National Holidays in Japan
National Holidays in Japan: see a calendar of national public holidays and long weekends in Japan for 2019 and 2020.
National Holidays in Japan
Holiday street concert in Asakusa, Tokyo
Japan has 16 standard national holidays, with at least one holiday every month except June. However, 2019 was a special year, with 18 national holidays, and an extra long Golden Week. 2020 is also special in having two of its holidays shuffled to create a 4-day "Silver Week" in July.
Read all about the Japanese national holidays for 2017 through 2021. Note that 2019 and 2020 are unusual years because of the change of emperor in 2019 and the Tokyo Olympics, which were supposed to take place in 2020 (but postponed due to the coronavirus pandemic), both which affect the holiday calendar.
Monday-Off Compensatory Holidays - "Furikae Kyujitsu"
Except for New Year's Day, in the case of a national holiday falling on a Sunday, the next day, Monday, becomes a holiday (a "compensatory holiday" or furikae kyujitsu). However, if a holiday falls on a Saturday, well ... better luck next year!
Worker and Student Holidays
Most workers in large companies, public servants as well as students at public schools and universities have the day off on national holidays. However, students at private universities cannot take the day off except on Coming-of-Age Day.
National holidays mean extra busy bars and restaurants on the evening before, and a busy time for museums, parks, temples and shrines and for shopping throughout Japan.
For a list of all notable festive days (not necessarily public holidays) in the Japanese calendar, see Japanese Public Holidays and Festivals.
New Year decoration featuring mochi rice cake
New Year's Day (Ganjitsu 元日 or Gantan 元旦)
New Year's Day. or Ganjitsu, in Japan is traditionally a family affair that starts the evening before with watching Kohaku on TV and visiting a shrine, and relaxing with the family enjoying special New Year food and drink.Ganjitsu is the first day of the period known as O-Shogatsu (お正月). The first three days of January is called San-ga-Ichi (三が日), when family visits a shrine, drinks toso spiced sake, and eats zoni rice cakes boiled in vegetable soup. The first week of January is Matsu-no-uchi (松の内), when kadomatsu pine decorations adorn the house to accommodate ancestral spirits.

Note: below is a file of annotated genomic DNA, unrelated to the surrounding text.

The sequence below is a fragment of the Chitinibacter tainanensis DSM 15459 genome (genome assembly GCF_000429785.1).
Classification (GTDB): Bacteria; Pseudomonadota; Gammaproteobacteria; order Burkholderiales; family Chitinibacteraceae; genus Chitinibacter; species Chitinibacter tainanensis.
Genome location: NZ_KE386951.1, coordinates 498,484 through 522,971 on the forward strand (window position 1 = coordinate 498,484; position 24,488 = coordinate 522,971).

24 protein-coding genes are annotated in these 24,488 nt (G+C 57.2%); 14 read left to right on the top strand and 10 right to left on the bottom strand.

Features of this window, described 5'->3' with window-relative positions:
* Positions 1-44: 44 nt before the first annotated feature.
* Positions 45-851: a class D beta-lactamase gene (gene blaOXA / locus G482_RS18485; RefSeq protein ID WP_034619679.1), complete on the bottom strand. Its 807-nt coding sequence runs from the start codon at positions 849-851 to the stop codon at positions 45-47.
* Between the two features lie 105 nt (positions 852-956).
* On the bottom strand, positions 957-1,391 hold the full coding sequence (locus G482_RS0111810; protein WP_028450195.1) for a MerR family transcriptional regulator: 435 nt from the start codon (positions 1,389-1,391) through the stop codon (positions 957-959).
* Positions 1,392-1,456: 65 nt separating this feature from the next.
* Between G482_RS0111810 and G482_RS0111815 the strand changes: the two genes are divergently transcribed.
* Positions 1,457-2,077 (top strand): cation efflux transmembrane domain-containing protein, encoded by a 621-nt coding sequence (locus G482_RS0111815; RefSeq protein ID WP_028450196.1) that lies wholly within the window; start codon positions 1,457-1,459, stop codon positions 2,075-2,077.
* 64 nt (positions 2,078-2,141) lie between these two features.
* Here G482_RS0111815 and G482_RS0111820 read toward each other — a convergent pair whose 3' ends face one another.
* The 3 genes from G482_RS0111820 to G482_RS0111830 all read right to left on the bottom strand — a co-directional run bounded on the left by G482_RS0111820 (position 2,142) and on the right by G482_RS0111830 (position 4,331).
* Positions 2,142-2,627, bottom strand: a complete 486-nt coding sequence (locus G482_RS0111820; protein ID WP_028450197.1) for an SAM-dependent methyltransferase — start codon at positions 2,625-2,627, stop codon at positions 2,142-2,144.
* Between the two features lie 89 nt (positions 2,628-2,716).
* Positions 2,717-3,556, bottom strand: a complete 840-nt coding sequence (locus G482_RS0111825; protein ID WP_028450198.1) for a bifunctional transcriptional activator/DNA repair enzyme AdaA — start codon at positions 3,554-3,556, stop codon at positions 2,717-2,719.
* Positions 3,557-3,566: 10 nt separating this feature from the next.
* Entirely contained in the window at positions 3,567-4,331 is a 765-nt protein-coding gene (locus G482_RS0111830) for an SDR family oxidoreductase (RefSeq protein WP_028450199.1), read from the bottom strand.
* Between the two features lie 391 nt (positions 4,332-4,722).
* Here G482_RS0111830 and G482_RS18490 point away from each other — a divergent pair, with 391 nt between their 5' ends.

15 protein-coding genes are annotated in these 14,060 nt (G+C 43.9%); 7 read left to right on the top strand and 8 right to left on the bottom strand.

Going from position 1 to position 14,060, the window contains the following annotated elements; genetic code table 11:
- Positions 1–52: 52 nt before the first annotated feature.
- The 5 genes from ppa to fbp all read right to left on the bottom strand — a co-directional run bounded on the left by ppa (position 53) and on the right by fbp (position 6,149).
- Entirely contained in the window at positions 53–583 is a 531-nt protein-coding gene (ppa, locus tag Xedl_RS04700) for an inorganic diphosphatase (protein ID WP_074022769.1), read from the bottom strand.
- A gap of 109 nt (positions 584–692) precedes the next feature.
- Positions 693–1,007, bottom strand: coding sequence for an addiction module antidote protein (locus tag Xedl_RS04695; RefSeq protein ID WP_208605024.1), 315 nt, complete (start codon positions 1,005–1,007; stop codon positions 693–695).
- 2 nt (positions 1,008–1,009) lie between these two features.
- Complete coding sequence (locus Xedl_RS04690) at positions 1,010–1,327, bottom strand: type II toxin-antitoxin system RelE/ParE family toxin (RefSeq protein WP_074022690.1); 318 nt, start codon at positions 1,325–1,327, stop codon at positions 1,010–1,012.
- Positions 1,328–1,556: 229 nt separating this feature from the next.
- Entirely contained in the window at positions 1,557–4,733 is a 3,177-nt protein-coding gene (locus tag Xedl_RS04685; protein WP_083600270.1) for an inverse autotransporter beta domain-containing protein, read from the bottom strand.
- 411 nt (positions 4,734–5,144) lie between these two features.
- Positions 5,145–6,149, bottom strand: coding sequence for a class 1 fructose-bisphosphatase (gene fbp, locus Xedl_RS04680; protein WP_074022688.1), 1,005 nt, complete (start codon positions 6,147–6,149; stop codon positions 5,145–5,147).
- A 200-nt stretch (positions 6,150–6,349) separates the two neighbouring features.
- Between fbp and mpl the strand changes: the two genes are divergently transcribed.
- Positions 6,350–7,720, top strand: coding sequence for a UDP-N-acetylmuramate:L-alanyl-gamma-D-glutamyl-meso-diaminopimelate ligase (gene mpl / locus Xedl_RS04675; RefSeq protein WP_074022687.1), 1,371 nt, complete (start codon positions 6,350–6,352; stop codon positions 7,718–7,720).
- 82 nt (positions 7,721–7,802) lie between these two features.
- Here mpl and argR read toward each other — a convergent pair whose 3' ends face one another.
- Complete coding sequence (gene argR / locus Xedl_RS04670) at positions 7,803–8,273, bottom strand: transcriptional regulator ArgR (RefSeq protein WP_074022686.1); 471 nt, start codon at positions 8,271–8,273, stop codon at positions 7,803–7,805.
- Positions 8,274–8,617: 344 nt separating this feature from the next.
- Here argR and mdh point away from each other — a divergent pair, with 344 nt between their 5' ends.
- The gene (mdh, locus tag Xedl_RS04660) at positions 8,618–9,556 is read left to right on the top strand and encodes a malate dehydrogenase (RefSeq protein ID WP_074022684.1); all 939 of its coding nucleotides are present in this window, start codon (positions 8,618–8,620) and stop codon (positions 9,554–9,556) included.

A formal New Year celebration ceremony (shin-nen shukuga) takes place at the Imperial Palace, with VIPs, including foreign ambassadors, in attendance. On January 2, the public may enter the Palace grounds and wave to the Emperor and family, who appear on the balcony (ippan sanga). Visitor numbers have tripled over the past two decades as the Japanese population ages.
Sunday, January 1, 2017
Monday, January 1, 2018Tuesday, January 1, 2019Wednesday, January 1, 2020Friday, January 1, 2021
Coming of Age Day (Seijin no Hi 成人の日)
Statue commemorating Japan's first Coming-of-Age ceremony, in Warabi, Saitama
Coming of age, i.e., achieving adulthood, happens at age 20 in Japan. Coming of Age Day is an intensely social day for 20 year olds marked by dressing traditionally, group outings and parties. Such events take place on both the official level—with the local city hall, for example, typically holding a ceremony for all 20 year olds in the municipality—and on the social level. Coming of Age ceremonies also generally involve a visit to a Shinto shrine, as well.The first Coming of Age ceremony to be held in Japan was in 1946, in the town of Warabi in Saitama Prefecture, as a means of encouraging a revival of national spirits after defeat in the Second World War.Coming of Age day in any one year covers those who came of age on or after April 2 of the year before up until April 1 of the current year.In 2022, a change in the law will mean the Coming of Age ceremony will be celebrated at 18, not 20. However, the sole benefit is eligibility to hold a passport. Until turning 20, they may not drink alcohol, smoke tobacco, or engage in the few forms of gambling that are legal in Japan.Note that the age of consent is unrelated to Coming of Age day. Japan's age of consent is the lowest of any developed country in the world, but is effectively set at about ages 16 to 18, depending on where in Japan, by obscenity laws and by prefectural bylaws.Coming-of-Age Day happens on the second Monday in January.Monday, January 9, 2017